Born Free USA In The News
In reaction to recent reports that the demand for fur in China is causing a revival of fur farms in the United States, Born Free USA wants the public to be aware of the animal welfare and environment consequences.
Live animals could no longer be sold at flea markets and swap meets in California under a (Born Free USA-sponsored) bill making its way through the state Legislature. The bill cleared its first hurdle today. In an unusual show of bipartisan support, the Assembly Public Safety Committee approved the legislation unanimously. Democratic Assemblyman Roger Dickinson said the ban is needed to protect animals and consumers.
While many Floridians are well-versed in animal protection and guarding against invasive species — such as the Burmese python — not everyone in Southwest Florida is pleased with the U.S. Fish and Wildlife Service's foreign push and what it might mean for local animals.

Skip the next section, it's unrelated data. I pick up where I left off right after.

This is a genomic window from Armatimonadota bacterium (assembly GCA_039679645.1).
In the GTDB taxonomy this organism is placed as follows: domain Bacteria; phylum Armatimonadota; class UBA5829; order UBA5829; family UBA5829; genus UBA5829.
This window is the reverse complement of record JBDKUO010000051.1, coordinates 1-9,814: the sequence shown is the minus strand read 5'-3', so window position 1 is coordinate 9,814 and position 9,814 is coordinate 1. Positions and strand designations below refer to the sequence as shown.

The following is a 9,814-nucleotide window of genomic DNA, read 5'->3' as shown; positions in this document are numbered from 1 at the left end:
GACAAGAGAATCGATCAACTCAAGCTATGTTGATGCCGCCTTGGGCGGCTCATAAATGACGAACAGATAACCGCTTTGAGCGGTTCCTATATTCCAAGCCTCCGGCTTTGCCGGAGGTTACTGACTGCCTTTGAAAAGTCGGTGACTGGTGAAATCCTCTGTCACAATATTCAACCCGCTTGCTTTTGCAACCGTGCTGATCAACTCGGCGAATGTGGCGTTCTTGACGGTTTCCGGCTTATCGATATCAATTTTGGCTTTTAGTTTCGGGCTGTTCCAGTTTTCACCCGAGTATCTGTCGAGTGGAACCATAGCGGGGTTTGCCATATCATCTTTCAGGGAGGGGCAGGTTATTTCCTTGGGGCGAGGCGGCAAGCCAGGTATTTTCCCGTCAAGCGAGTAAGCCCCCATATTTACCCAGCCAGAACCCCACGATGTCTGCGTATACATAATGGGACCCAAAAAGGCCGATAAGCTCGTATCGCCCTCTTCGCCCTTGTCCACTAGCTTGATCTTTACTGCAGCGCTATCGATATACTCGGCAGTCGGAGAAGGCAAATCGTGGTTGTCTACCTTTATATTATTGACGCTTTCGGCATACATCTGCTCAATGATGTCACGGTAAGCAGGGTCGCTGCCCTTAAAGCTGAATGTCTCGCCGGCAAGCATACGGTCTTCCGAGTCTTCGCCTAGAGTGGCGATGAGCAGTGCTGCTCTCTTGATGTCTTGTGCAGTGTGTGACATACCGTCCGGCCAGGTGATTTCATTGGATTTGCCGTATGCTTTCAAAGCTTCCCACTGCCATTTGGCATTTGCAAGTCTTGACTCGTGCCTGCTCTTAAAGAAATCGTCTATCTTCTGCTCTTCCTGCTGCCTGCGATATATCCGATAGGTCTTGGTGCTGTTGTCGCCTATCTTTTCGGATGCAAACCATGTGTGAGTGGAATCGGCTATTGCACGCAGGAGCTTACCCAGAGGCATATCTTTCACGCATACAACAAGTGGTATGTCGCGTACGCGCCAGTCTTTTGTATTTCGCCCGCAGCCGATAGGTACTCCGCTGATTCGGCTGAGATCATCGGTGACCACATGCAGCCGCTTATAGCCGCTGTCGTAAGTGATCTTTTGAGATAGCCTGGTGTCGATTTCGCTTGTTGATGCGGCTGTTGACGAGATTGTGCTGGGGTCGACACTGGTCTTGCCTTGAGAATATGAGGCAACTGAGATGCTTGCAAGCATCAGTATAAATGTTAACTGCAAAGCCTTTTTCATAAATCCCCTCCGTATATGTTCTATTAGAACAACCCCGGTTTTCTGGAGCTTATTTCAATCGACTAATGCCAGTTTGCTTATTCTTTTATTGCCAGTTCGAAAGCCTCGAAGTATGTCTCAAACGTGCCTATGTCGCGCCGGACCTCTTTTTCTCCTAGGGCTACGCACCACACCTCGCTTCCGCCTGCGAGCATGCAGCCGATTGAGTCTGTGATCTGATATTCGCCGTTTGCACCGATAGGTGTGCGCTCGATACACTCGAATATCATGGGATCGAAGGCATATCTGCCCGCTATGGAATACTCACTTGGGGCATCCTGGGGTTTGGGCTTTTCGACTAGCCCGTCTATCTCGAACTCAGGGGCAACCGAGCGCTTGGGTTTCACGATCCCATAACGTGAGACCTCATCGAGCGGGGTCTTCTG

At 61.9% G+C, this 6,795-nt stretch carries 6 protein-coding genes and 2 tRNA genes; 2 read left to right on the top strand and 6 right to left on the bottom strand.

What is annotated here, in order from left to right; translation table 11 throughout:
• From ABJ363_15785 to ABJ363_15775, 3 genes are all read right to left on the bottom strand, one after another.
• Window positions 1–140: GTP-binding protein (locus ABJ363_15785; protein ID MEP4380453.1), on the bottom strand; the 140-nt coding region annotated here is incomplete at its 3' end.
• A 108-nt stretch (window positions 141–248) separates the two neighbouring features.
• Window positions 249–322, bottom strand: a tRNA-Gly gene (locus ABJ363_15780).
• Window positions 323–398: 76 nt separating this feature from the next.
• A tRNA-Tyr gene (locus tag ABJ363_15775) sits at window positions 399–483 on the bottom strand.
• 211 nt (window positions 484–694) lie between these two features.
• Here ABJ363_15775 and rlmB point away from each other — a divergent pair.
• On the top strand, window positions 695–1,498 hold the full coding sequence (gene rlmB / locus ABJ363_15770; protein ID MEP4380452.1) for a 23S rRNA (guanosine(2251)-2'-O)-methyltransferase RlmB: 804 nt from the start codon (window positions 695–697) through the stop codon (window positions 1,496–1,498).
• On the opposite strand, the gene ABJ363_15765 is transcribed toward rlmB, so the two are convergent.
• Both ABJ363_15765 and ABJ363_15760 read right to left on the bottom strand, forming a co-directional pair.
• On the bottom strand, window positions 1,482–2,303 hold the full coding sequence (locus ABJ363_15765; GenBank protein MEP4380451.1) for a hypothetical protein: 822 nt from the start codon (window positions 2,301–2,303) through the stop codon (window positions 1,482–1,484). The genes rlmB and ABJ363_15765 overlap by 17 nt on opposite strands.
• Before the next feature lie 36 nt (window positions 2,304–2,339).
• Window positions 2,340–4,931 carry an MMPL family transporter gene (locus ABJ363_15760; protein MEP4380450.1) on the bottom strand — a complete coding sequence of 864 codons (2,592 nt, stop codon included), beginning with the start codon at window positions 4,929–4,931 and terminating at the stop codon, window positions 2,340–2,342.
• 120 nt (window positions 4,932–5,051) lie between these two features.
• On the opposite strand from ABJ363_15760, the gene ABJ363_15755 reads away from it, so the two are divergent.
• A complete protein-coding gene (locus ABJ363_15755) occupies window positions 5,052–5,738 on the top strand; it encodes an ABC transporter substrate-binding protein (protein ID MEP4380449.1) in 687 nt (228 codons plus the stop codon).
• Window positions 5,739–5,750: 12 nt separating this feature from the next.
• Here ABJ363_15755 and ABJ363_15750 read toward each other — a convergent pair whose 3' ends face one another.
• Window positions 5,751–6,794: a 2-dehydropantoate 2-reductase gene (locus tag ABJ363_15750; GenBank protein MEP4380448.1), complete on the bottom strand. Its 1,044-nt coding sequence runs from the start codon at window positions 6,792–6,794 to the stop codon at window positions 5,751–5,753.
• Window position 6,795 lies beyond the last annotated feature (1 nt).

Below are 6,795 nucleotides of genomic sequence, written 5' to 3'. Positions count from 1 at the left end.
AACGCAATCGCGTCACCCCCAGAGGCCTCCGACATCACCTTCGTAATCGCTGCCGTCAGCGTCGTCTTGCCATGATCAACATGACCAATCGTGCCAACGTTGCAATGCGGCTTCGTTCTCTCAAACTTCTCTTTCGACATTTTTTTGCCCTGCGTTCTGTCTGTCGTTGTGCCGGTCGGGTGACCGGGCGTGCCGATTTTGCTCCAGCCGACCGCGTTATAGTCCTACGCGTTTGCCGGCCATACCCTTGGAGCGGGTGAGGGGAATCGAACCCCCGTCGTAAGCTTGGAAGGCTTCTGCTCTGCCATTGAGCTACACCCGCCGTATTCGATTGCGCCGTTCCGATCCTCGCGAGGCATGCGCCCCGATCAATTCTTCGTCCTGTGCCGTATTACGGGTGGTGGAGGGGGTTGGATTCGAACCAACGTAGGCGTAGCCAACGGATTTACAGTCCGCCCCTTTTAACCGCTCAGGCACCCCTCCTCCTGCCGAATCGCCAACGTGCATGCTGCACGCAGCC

Led by Utah Sen. Orrin Hatch, 72 senators and representatives formally asked the U.S. Fish and Wildlife Service Monday (March 25) to delist the gray wolf from the Endangered Species Act.
The tragic death of Dianna Hanson at the Cat Haven wildlife sanctuary in California should focus attention on the dangers of working in captive animal facilities, according to one of the world's foremost animal advocacy organizations.
Dying to try lion? If you live in Illinois, you'd better get your fix quickly before proposed legislation would make the "mane" course a Class A misdemeanor. Illinois State Representative Luis Arroyo proposed HB 2991 to the state's General Assembly last month. If the Lion Meat Act passes, Illinois will become the first U.S. state to forbid lion slaughter, or for any person to possess, breed, import, export, buy or sell lions for the purpose of slaughter.
The global trade in ivory and rhino horn is at the top of the agenda at the Convention on International Trade in Endangered Species, or CITES conference, taking place in Bangkok. The conference is debating imposing bans on all wildlife trade in 19 countries unless they crack down on the poaching, smuggling or sale of illegal ivory.
The mauling death of a 24-year-old intern at a private zoo in central California Wednesday has renewed calls for better regulation of exotic animals in the United States. A five-year-old male African lion named CousCous — who had once appeared as a cub on the TV show “Ellen” — attacked and killed the volunteer, Dianna Hanson, who was alone in the cage with the big cat.